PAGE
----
As a transcriptional co-activator that mediates multiple biological functions, YAP has been discovered to be essential for cancer initiation, progression and metastasis in the majority of tumor types [49]. In PCa, previous studies have identified that YAP was hyperactivated and drove tumorigenesis and development [30,50,51]. Another study found that the expression levels of the YAP inhibitors, LATS1/2, were significantly downregulated in metastatic PCa compared with non-metastatic PCa, which indicated a role for YAP in PCa metastasis [52]. Several treatments targeting YAP signaling pathways have shown therapeutic potential in CRPC and other types of urological cancer [53]. Verteporfin, an inhibitor of the YAP/TEAD interaction, was found to inhibit the proliferation of CRPC [54]. Sphingomab, a sphingosine-1-phosphate antagonist that inhibited YAP transcriptional activity, was discovered to attenuate the metastasis of bladder cancer cells [55]. In the present study, SB treatment downregulated the protein expression levels of YAP, which resulted in the inhibition of the invasion, migration and EMT of CRPC cells. Moreover, the current data found that post-translational regulation was the main underlying mechanism of the SB-induced downregulation of YAP expression. Previous studies have reported that YAP was degraded through the autophagic-lysosomal [56-58] and ubiquitin system [59-61]. The present study used CQ and si-ATG5 to inhibit protein degradation via the autophagy-lysosomal pathway. The expression levels of YAP were significantly upregulated when autophagy was blocked by CQ or si-ATG5. Furthermore, blocking autophagy also attenuated the inhibitory effects of SB on the migration, invasion and EMT of CRPC. Therefore, the present research discovered a potential novel mechanism of autophagy-dependent degradation of YAP that was mediated by SB in CRPC. Basically, SB is reported to modulate invasion, migration and EMT phenotype in cancers through multiple mechanisms, such as AR signaling [62] and Wnt/β-catenin pathway [63]. Our present study proposed a novel viewpoint which partially contributed to SB-mediated cancer inhibition. However, whether the SB-mediated downregulation of YAP expression is also dependent on other mechanisms, and the underlying association between YAP and metastatic features requires further investigations.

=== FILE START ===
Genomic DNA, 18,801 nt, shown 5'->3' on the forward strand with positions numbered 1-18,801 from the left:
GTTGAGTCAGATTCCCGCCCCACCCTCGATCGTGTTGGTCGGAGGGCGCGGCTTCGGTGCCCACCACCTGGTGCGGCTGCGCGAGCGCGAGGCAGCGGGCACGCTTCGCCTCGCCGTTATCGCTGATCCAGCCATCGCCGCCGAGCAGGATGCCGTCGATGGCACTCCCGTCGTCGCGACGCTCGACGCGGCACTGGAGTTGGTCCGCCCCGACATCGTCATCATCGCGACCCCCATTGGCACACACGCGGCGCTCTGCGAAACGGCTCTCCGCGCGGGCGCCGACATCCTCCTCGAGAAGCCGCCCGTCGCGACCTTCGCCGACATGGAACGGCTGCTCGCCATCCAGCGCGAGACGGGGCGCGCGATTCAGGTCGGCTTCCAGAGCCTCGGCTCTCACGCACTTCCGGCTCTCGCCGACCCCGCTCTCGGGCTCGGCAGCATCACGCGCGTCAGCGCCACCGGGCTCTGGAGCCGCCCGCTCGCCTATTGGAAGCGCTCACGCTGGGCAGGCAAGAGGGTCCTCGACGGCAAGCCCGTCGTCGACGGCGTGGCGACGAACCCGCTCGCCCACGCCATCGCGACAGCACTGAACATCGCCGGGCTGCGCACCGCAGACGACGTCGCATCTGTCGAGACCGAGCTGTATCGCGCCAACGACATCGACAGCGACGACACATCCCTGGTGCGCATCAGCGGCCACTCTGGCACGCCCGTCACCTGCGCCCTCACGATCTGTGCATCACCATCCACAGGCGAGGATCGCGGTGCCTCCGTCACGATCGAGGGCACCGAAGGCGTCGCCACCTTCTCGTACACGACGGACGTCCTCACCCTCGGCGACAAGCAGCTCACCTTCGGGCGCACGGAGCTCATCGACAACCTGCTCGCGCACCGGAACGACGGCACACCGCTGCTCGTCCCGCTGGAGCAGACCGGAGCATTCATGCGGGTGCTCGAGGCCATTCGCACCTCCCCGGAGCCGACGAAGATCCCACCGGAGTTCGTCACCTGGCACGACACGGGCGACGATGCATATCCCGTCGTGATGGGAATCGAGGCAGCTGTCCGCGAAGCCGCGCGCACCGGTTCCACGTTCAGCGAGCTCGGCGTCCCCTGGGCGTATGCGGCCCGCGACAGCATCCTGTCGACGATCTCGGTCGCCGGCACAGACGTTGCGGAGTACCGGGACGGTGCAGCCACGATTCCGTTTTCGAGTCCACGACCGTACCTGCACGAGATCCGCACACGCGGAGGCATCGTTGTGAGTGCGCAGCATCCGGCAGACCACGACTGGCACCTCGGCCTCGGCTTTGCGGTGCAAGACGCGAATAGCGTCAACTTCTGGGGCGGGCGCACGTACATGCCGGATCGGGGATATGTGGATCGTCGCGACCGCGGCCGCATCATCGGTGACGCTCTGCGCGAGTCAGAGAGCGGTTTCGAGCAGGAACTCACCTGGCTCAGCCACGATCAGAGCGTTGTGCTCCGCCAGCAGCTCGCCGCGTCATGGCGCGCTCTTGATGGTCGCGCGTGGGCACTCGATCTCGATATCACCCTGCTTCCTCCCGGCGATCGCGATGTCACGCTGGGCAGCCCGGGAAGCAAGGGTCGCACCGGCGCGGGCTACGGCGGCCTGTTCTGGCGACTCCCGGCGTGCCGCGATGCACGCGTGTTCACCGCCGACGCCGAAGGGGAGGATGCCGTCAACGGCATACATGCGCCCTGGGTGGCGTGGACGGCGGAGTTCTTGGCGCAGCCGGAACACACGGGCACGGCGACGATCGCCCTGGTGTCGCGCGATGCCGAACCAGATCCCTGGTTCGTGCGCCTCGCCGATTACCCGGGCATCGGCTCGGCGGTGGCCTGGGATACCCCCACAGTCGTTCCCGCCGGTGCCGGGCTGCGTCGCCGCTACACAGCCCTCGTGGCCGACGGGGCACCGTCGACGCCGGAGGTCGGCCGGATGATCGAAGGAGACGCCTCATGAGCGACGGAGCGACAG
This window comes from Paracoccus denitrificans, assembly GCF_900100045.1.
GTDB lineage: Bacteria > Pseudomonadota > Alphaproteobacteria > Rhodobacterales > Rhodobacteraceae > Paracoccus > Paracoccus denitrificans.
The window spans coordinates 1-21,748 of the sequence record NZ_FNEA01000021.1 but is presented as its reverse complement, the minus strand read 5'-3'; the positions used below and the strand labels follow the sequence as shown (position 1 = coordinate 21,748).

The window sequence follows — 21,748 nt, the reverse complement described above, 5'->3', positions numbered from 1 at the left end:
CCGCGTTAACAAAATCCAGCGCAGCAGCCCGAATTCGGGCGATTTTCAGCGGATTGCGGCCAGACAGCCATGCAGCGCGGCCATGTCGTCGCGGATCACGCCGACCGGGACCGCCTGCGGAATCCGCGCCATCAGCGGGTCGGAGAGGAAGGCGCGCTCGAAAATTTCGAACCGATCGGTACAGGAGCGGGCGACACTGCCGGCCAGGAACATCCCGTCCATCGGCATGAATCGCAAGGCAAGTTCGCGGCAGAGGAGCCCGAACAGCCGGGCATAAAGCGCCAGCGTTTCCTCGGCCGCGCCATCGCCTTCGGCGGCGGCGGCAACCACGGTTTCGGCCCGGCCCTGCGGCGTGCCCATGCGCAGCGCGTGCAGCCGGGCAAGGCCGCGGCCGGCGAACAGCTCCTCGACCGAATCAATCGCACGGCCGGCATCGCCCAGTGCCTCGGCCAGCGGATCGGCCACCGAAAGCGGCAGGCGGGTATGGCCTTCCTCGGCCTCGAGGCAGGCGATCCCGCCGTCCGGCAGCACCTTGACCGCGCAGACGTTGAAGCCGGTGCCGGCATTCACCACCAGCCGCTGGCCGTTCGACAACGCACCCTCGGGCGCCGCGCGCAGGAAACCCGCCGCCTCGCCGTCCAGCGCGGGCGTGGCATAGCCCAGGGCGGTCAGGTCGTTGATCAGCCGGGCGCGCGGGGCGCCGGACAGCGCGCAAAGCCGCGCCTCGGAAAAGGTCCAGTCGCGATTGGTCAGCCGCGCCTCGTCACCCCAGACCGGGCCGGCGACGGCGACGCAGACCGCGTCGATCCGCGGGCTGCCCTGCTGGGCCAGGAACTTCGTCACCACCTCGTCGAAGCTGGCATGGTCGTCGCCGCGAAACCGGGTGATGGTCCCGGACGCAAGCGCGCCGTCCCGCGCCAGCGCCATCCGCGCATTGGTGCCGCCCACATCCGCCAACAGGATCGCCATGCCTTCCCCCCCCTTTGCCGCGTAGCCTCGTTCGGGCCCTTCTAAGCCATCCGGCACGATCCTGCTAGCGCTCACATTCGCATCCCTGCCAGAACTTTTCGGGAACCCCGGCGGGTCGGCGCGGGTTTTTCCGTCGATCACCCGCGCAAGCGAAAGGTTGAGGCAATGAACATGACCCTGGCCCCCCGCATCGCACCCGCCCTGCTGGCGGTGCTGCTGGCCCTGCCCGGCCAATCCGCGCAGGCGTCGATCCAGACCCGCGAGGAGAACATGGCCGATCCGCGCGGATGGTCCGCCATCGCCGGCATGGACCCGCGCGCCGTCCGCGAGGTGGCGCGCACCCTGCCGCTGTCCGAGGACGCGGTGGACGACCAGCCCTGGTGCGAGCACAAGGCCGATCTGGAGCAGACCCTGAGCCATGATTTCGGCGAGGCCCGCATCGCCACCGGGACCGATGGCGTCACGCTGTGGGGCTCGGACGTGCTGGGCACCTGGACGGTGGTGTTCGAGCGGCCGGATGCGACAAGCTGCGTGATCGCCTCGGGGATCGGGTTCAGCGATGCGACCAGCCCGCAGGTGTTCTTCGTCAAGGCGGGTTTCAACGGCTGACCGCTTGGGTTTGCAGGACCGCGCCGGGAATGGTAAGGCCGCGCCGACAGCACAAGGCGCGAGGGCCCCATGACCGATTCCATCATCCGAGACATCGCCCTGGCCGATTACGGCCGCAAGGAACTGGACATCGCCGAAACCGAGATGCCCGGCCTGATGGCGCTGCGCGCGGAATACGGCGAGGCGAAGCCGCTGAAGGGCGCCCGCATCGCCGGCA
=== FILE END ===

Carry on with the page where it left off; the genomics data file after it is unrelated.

In conclusion, the findings of the present study suggested that SB might promote the degradation of YAP by activating autophagy, which highlighted a potential novel mechanism for the antitumor effects of SB in CRPC. These findings indicate that SB may represent an effective agent for CRPC treatment.

Supplementary Material

Supplementary figures.

Attachment

Acknowledgements

This work was supported by grants from the National Natural Science Foundation of China (NO. 82073304 and 81925028).

Ethics Committee Approval

The study was approved by Biomedical Ethics Committee, Health Science Center of Xi'an Jiaotong University (NO: 2021-1537-2).

Ethic statement

All of the experimental procedures involving animals were conducted in according with the Institutional Animal Care Guideline of Xi'an Jiaotong University and approved by Biomedical Ethics Committee, Health Science Center of Xi'an Jiaotong University.